Think Piece

French Cinema and the Great War: Remembrance and Representation

by guest contributors Marcelline Block and Barry Nevin

World War I represented a loss of youth, innocence and ideals unparalleled in the twentieth century. Its initiation of mechanized murder and trench warfare laid waste to patriotic ideals, dismantled empires across Europe, plunged ill-equipped societies into a traumatized stupor, and formed a prelude to the unbridled ferocity of the Second World War. Diverse and multifaceted in its execution of warfare and in its consequences, World War I continues to haunt collective memory and to inspire imaginative endeavor in various forms of art, including poetry, fiction, music, and—most significantly for our purposes—film.

Modris Eksteins writes that World War I’s “agony is with us still. We cannot forget, nor can we ever truly comprehend” it (317). Building on Eksteins’ assertion and current writing on the relationship between WWI and cinema, we produced an edited volume, French Cinema and the Great War: Remembrance and Representation, in order to provide the first English-language book-length study devoted to representations of the First World War in French cinema from wartime society to the present day. It spans nearly one hundred years of filmmaking, from Léonce Perret’s Une page de gloire (1915) to Christian Carion’s Joyeux Noël (2005).Block & Nevin C1-3We are interested in the various ways in which film mediates and transmits personal and collective memories and trauma of this crucial historical catastrophe through filmmakers’ engagement with contemporary political thought. Considering developments and deviations within the war genre, as well the relationship between the war and aesthetic style in French cinema, allows us to treat the relationship between French social, political, and cultural spheres throughout the twentieth and twenty-first centuries and, by extension, to address evolutions in historical memory and the cathartic role of film in the expression of post-war trauma and memory.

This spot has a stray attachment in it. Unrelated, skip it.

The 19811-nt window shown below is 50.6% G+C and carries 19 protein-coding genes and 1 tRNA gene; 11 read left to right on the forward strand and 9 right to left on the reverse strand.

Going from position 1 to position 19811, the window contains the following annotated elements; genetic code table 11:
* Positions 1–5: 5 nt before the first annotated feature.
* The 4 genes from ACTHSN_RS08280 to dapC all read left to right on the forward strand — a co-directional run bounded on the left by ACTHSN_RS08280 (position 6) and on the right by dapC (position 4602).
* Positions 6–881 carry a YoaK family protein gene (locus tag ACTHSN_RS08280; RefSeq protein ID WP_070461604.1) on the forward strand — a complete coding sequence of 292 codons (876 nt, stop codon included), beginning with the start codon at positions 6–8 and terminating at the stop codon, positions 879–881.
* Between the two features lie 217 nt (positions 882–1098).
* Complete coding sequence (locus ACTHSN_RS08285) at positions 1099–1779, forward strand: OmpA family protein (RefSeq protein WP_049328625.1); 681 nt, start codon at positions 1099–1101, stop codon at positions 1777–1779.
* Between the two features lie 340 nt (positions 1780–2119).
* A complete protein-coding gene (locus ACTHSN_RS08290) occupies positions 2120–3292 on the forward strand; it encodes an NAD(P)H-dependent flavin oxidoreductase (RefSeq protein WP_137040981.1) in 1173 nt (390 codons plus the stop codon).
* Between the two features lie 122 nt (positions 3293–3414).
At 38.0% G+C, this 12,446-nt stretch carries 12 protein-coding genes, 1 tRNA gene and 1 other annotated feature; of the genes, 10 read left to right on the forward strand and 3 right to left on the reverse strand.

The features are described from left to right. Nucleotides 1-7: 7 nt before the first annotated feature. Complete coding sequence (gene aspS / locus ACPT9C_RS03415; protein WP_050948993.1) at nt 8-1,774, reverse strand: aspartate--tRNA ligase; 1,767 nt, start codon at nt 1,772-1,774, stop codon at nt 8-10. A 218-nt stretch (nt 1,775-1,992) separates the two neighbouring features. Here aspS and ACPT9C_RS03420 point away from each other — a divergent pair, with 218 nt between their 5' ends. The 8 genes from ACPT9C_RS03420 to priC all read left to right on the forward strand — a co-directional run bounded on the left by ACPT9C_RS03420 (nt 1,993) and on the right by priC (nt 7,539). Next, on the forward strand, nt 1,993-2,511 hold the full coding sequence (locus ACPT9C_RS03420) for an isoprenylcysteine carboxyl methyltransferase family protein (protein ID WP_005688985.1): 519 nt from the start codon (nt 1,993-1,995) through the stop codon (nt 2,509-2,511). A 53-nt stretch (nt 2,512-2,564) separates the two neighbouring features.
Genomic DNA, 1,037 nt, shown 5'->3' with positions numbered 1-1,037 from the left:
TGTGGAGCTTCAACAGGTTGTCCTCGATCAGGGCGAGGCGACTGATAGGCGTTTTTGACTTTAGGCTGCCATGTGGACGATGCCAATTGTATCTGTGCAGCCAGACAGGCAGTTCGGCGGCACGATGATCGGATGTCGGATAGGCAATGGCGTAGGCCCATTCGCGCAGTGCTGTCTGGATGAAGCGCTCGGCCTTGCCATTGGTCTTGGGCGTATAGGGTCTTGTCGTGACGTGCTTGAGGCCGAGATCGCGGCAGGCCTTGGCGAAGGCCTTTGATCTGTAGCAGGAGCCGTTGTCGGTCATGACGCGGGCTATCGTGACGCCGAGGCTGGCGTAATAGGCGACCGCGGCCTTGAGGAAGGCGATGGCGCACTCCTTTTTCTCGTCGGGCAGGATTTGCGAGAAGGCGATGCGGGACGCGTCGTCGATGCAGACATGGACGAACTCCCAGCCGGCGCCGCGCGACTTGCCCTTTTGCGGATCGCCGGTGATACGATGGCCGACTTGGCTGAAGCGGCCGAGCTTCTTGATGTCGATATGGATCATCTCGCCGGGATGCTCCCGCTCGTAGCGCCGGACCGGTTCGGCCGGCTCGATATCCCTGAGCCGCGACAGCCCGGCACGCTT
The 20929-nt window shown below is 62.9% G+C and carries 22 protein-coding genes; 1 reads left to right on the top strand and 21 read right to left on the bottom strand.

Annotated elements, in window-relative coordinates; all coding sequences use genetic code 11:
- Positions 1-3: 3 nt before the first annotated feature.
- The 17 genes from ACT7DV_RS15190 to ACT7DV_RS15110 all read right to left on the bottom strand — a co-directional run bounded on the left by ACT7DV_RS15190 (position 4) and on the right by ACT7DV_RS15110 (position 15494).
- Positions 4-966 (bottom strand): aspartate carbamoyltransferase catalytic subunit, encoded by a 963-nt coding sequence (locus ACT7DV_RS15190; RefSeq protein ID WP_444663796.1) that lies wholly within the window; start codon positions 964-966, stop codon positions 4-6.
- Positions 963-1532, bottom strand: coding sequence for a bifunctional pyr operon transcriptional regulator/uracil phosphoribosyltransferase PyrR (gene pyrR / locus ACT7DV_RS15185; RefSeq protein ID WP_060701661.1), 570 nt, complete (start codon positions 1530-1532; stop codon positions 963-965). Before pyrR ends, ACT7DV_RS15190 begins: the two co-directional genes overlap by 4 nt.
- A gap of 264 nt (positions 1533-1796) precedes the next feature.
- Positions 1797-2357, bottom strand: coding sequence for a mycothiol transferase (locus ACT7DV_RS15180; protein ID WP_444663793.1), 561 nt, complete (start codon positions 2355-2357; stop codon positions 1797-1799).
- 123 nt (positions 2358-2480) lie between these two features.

From the earliest days of the cinematic medium to the twenty-first century, “la Der des Ders” inspired films as diverse as La Grande Illusion (Jean Renoir, 1937), Le Roi de Coeur (Philippe de Broca, 1966), La victoire en chantant (Jean-Jacques Annaud, 1976), Bertrand Tavernier’s La vie et rien d’autre (1989) and Capitaine Conan (1996), Un long dimanche de fiançailles (Jean-Pierre Jeunet, 2004), and Joyeux Noël (2005), challenging contemporary perceptions of European history and the boundaries of artistic expression.